John R. Meyer Dissertation Fellowship (for Harvard Doctoral Students)
About the John R. Meyer Dissertation Fellowship
Doctoral students from a variety of disciplines writing a thesis on a housing-related topic are encouraged to apply for a John R. Meyer Dissertation Fellowship. Meyer Dissertation Fellows receive a $5,000 stipend as well project advising and support from our researchers and faculty affiliates.
The Fellowship honors the memory of the late John R. Meyer, who was the James W. Harpel Professor of Capital Formation and Economic Growth, emeritus at the Harvard Kennedy School. One of the leading urban economists of his generation, Meyer, also served as president of the National Bureau of Economic Research and as a professor at Harvard Business School and in the economics departments at both Harvard and Yale. He chaired the Joint Center for Housing Studies' Faculty Committee from 1997-2003 and served as the Center's Interim Director from 1996 to 1998.
Qualified Candidates and Expectations
The Fellowship is open to Harvard doctoral students in in any discipline who have an approved prospectus for a housing-related doctoral dissertation and have a genuine desire to be part of an interdisciplinary community of researchers and scholars interested in housing issues. Recent fellows have included students studying Design, Economics, Government, Social Policy, Sociology and Urban Planning. Meyer Doctoral Fellows are expected to present some aspect of their dissertation research at our Housing Research Seminar and submit it for publication as a Working Paper.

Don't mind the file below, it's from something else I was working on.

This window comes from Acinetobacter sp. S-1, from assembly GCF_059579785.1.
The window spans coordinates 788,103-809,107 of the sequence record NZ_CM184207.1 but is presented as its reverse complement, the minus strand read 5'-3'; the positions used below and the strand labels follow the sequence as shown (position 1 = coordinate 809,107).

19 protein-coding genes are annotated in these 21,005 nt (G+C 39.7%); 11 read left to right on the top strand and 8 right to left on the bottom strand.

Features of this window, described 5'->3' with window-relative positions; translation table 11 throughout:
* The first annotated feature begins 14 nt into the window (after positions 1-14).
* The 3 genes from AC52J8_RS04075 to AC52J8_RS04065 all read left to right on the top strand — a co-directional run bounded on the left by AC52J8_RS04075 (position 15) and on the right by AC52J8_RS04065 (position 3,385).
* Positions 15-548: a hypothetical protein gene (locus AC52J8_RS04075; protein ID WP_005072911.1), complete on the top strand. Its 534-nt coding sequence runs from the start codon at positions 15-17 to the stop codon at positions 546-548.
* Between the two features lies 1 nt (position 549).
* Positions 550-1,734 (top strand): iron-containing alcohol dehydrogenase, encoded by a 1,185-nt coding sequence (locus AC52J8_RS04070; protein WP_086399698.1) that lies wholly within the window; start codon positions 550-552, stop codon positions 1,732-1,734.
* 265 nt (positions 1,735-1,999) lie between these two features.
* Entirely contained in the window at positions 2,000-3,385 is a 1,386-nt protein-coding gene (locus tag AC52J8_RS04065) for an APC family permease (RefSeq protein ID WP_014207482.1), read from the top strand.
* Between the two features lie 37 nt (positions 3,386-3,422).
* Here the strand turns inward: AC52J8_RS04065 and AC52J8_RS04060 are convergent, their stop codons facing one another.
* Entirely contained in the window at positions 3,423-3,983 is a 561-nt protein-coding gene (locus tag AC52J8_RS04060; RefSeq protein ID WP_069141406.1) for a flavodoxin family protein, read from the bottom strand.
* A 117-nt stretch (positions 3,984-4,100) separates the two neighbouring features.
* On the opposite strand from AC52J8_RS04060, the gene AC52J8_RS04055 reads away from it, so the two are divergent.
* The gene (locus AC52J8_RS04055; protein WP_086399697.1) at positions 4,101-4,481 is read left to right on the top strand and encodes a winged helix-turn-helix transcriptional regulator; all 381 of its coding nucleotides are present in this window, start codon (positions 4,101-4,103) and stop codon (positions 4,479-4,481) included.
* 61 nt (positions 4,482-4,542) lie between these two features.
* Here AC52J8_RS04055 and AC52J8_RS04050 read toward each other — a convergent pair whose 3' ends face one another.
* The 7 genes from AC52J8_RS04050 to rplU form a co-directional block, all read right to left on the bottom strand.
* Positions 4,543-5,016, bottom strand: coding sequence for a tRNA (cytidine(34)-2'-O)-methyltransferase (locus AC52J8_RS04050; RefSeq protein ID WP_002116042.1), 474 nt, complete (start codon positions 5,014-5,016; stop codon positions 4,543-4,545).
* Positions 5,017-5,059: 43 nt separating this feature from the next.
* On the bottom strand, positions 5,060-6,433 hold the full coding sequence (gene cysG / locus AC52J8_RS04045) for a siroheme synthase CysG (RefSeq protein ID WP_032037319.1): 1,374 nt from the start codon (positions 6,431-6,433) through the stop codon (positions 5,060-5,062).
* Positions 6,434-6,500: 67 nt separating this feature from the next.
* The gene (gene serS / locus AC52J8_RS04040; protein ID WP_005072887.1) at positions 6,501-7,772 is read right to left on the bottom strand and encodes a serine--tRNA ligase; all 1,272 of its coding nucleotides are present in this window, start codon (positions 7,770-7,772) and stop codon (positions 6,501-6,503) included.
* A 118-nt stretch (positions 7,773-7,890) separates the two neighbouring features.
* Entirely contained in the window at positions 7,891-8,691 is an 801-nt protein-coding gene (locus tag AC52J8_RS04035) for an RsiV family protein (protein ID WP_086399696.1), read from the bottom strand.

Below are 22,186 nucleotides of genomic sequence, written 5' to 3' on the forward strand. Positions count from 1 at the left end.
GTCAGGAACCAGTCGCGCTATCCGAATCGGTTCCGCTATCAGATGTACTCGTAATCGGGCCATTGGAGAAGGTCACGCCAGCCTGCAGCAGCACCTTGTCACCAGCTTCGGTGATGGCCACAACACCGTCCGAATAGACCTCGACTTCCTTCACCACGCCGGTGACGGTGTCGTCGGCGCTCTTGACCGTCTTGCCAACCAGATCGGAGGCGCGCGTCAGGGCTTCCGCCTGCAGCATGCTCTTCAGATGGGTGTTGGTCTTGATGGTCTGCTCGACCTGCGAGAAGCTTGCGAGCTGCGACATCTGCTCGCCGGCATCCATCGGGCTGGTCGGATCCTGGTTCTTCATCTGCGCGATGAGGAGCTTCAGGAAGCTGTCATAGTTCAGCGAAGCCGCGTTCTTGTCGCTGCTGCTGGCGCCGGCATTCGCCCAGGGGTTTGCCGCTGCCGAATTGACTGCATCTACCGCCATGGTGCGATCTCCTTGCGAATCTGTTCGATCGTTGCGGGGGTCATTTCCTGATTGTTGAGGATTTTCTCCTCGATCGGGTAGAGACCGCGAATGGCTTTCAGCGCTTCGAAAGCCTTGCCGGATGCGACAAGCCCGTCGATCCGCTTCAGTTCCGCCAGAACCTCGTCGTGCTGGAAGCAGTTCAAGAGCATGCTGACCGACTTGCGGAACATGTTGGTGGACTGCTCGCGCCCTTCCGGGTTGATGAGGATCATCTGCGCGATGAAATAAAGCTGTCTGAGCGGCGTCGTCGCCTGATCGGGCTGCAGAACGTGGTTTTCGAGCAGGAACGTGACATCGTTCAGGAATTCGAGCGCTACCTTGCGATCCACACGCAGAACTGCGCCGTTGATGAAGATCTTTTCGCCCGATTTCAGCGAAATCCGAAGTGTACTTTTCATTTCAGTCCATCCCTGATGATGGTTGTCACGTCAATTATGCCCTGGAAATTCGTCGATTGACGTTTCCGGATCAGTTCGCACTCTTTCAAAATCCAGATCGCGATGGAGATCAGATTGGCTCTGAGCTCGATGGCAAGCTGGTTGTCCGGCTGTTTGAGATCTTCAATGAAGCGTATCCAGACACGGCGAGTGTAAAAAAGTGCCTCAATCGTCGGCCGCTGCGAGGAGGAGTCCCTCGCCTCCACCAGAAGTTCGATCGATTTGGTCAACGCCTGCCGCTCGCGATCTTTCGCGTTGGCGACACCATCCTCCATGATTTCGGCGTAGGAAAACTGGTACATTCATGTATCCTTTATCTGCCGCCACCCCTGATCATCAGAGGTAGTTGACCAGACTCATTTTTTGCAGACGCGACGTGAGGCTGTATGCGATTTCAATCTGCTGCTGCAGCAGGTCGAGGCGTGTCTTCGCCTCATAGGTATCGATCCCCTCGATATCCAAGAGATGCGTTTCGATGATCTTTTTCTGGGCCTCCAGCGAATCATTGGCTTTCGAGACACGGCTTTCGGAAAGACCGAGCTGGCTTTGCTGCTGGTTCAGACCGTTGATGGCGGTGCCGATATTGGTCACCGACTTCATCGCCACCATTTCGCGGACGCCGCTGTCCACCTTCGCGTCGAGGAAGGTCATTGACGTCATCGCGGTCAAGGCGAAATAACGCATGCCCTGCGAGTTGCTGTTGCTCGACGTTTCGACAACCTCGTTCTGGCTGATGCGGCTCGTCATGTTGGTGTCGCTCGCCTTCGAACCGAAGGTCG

The 2019-2020 Meyer Doctoral Fellows are:
- Maria Atuesta, Ph.D. candidate in Urban Planning, is examining how the 6 million people displaced by Colombia's 50 years of civil conflict are being housed, particularly in small cities like Granada, and how the influx of these previously rural households is affecting social and political structures in those cities.
- Jared Schachner, Ph.D. candidate in Sociology & Social Policy, is using Los Angeles County to examine how parents make choices about neighborhoods and schools in an era of liberalized, choice-oriented urban policies, and how those choices affect educational outcomes for children.
- Adam Travis, Ph.D. candidate in Sociology & Social Policy, is exploring how different coastal real estate markets are responding to global climate change, with a particular focus on the relationship between flood hazards and home prices.